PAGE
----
Aberdeenshire and Moray cover a large chunk of northern Scotland – some 3500 square miles, much of it open and varied country dotted with historic and archeological sights, from neat NTS properties and eerie prehistoric standing stones to quiet kirkyards and a rash of dramatic castles. Geographically, the counties break down into two distinct areas: the hinterland, once barren and now a patchwork of fertile farms, rising towards high mountains, sparkling rivers and gentle valleys; and the coast, a classic stretch of rocky cliffs, remote fishing villages and long, sandy beaches.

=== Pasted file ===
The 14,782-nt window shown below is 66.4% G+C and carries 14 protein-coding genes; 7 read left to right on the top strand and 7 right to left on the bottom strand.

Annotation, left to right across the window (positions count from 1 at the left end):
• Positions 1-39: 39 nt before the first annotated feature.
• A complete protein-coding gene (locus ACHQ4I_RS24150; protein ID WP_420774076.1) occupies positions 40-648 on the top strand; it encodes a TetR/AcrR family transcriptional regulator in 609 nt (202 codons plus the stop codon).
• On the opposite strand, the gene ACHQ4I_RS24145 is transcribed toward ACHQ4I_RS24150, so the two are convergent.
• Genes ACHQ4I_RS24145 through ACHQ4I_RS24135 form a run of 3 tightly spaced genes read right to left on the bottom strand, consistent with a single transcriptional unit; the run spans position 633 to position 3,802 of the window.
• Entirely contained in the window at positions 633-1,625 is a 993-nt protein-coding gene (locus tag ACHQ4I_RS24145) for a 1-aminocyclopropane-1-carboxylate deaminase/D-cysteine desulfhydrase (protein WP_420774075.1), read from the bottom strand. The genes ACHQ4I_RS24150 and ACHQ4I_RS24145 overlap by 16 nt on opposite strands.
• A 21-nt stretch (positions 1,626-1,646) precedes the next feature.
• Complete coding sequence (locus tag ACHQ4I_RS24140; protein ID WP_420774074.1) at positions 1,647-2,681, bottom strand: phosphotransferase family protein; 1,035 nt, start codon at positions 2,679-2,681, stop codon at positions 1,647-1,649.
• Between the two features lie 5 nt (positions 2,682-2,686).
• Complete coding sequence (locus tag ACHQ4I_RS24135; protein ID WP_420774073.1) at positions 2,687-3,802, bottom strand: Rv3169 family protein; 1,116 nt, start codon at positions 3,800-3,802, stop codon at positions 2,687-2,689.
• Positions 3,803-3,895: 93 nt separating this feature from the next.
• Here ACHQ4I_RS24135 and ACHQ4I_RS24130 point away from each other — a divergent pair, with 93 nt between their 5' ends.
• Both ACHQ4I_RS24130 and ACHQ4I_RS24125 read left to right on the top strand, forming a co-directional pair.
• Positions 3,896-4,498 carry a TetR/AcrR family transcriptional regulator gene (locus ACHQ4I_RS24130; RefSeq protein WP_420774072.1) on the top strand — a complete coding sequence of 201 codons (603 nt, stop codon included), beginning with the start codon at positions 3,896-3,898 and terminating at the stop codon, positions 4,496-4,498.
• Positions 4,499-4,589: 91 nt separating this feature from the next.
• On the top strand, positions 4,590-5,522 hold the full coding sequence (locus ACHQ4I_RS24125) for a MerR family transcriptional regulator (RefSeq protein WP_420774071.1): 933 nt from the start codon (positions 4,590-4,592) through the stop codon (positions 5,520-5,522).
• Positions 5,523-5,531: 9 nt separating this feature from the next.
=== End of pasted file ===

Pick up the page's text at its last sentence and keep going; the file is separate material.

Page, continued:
For visitors, the large city of Aberdeen is the obvious focal point of the region, and while it’s not a place to keep you engrossed for long, it does have some intriguing architecture, attractive museums and a lively social scene. From here, it’s a short hop west to Deeside, visited annually by the Royal Family, where the trim villages of Ballater and Braemar act as a gateway to the spectacular Cairngorms National Park, which covers much of the upland areas in the west of this region. Further north, the “Malt Whisky Country” of Speyside has less impressive scenery but numerous whisky distilleries, while the coast beyond features dramatic cliffs and long beaches punctuated by picturesque fishing villages.

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